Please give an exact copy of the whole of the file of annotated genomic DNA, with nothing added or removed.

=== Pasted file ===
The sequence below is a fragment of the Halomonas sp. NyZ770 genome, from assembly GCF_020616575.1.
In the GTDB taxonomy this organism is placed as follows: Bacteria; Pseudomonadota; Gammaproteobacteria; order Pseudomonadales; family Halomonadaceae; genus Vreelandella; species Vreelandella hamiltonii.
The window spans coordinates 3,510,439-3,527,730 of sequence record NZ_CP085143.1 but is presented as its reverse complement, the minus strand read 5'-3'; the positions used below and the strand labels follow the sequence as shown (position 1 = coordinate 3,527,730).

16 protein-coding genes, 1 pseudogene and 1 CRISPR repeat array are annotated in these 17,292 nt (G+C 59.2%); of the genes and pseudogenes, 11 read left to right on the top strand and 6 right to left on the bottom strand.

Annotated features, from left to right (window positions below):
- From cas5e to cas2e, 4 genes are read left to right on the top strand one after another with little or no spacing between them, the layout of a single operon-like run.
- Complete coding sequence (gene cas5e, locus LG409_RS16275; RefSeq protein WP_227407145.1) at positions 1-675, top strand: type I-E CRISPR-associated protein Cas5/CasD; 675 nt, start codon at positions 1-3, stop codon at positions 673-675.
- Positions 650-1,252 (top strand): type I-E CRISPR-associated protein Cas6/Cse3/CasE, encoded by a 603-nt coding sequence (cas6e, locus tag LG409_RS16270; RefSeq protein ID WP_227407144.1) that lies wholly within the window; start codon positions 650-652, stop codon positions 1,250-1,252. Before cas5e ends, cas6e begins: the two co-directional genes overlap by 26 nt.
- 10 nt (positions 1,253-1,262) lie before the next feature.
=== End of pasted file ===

The sequence below is a fragment of the Halomonas sp. NyZ770 genome, from assembly GCF_020616575.1.
In the GTDB taxonomy this organism is placed as follows: Bacteria; Pseudomonadota; Gammaproteobacteria; order Pseudomonadales; family Halomonadaceae; genus Vreelandella; species Vreelandella hamiltonii.
The window spans coordinates 3,510,439-3,527,730 of sequence record NZ_CP085143.1 but is presented as its reverse complement, the minus strand read 5'-3'; the positions used below and the strand labels follow the sequence as shown (position 1 = coordinate 3,527,730).

16 protein-coding genes, 1 pseudogene and 1 CRISPR repeat array are annotated in these 17,292 nt (G+C 59.2%); of the genes and pseudogenes, 11 read left to right on the top strand and 6 right to left on the bottom strand.

Annotated features, from left to right (window positions below):
- From cas5e to cas2e, 4 genes are read left to right on the top strand one after another with little or no spacing between them, the layout of a single operon-like run.
- Complete coding sequence (gene cas5e, locus LG409_RS16275; RefSeq protein WP_227407145.1) at positions 1-675, top strand: type I-E CRISPR-associated protein Cas5/CasD; 675 nt, start codon at positions 1-3, stop codon at positions 673-675.
- Positions 650-1,252 (top strand): type I-E CRISPR-associated protein Cas6/Cse3/CasE, encoded by a 603-nt coding sequence (cas6e, locus tag LG409_RS16270; RefSeq protein ID WP_227407144.1) that lies wholly within the window; start codon positions 650-652, stop codon positions 1,250-1,252. Before cas5e ends, cas6e begins: the two co-directional genes overlap by 26 nt.
- 10 nt (positions 1,253-1,262) lie before the next feature.